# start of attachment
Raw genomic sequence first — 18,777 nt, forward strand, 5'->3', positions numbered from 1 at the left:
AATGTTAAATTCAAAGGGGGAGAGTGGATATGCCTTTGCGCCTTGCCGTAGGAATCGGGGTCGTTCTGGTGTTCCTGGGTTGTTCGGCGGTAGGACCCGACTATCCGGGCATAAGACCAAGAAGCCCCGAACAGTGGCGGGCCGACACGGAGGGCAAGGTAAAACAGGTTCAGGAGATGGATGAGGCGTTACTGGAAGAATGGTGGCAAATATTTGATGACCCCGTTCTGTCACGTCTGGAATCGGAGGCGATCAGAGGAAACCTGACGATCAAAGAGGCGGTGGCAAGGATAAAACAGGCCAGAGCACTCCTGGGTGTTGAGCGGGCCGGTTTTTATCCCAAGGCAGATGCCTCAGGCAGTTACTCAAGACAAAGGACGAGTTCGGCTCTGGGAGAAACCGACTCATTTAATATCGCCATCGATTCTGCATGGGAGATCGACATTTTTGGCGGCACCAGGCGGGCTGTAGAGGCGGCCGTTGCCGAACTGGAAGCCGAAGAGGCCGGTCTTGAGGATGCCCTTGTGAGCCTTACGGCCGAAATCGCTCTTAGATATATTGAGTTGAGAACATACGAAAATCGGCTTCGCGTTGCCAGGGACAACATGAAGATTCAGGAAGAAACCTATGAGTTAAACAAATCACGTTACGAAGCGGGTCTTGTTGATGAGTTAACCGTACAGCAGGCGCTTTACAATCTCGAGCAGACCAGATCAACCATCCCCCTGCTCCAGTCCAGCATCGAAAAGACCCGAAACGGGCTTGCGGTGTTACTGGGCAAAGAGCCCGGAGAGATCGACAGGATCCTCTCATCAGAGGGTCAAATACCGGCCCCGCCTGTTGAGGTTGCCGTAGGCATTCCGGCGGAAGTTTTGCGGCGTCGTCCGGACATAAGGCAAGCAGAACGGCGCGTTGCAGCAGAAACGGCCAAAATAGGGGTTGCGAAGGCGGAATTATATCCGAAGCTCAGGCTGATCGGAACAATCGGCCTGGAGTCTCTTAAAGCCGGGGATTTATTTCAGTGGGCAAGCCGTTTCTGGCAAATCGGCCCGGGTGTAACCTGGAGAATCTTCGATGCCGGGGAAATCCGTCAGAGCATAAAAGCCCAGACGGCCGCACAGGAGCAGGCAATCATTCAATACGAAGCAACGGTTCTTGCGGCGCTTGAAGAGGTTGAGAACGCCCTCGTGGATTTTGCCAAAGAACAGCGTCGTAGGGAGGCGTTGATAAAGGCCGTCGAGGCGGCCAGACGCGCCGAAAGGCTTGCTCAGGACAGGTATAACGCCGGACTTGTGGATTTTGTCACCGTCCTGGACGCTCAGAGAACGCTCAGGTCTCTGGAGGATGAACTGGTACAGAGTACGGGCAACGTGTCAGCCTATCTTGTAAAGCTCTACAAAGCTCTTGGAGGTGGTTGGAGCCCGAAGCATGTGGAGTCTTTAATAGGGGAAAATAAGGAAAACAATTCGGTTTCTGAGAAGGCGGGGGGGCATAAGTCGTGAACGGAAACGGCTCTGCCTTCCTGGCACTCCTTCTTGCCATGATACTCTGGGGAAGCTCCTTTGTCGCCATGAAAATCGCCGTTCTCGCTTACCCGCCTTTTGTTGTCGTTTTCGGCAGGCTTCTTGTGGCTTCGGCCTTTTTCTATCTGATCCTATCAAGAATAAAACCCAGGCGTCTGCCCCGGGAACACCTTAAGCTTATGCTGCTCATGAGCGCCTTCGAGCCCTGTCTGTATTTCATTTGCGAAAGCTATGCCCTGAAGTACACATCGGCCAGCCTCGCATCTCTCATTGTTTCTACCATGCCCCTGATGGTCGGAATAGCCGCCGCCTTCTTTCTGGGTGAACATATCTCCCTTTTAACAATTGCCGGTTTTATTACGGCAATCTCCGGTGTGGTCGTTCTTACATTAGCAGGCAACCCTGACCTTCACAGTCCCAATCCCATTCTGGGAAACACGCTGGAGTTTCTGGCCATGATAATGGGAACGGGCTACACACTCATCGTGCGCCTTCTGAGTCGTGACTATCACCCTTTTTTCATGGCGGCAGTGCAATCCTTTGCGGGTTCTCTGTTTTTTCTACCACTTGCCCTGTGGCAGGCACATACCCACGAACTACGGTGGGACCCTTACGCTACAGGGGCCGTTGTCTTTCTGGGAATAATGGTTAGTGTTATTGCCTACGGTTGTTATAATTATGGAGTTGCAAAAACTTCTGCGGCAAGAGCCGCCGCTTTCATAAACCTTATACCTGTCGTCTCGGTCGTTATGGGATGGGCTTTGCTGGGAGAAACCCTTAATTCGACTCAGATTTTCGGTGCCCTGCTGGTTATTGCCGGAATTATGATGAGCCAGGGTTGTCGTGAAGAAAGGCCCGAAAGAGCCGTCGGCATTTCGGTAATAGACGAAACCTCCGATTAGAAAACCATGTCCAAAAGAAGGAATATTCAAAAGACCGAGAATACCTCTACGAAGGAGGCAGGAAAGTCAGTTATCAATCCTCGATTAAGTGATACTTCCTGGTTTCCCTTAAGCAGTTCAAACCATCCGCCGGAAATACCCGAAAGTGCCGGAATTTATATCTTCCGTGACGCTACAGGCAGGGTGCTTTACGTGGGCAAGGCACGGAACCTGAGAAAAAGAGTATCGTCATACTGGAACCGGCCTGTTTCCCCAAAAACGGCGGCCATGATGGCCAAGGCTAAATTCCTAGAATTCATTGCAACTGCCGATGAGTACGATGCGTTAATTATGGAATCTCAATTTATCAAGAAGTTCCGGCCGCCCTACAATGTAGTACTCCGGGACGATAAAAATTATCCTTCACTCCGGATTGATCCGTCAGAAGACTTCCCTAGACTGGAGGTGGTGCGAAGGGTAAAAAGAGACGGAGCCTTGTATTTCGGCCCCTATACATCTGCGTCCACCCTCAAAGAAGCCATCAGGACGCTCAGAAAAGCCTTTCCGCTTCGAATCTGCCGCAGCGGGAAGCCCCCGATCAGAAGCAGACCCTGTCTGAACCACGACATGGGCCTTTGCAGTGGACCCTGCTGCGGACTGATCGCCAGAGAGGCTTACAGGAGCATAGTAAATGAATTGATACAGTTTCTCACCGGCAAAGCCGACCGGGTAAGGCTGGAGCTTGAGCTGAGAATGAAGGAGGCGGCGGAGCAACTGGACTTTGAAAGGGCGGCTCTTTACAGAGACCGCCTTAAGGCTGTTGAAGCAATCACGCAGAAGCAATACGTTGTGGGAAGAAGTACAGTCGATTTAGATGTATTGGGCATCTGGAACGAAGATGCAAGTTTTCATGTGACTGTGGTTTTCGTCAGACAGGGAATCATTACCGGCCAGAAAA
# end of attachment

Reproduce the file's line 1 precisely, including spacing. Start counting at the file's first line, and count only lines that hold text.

Raw genomic sequence first — 18,777 nt, forward strand, 5'->3', positions numbered from 1 at the left: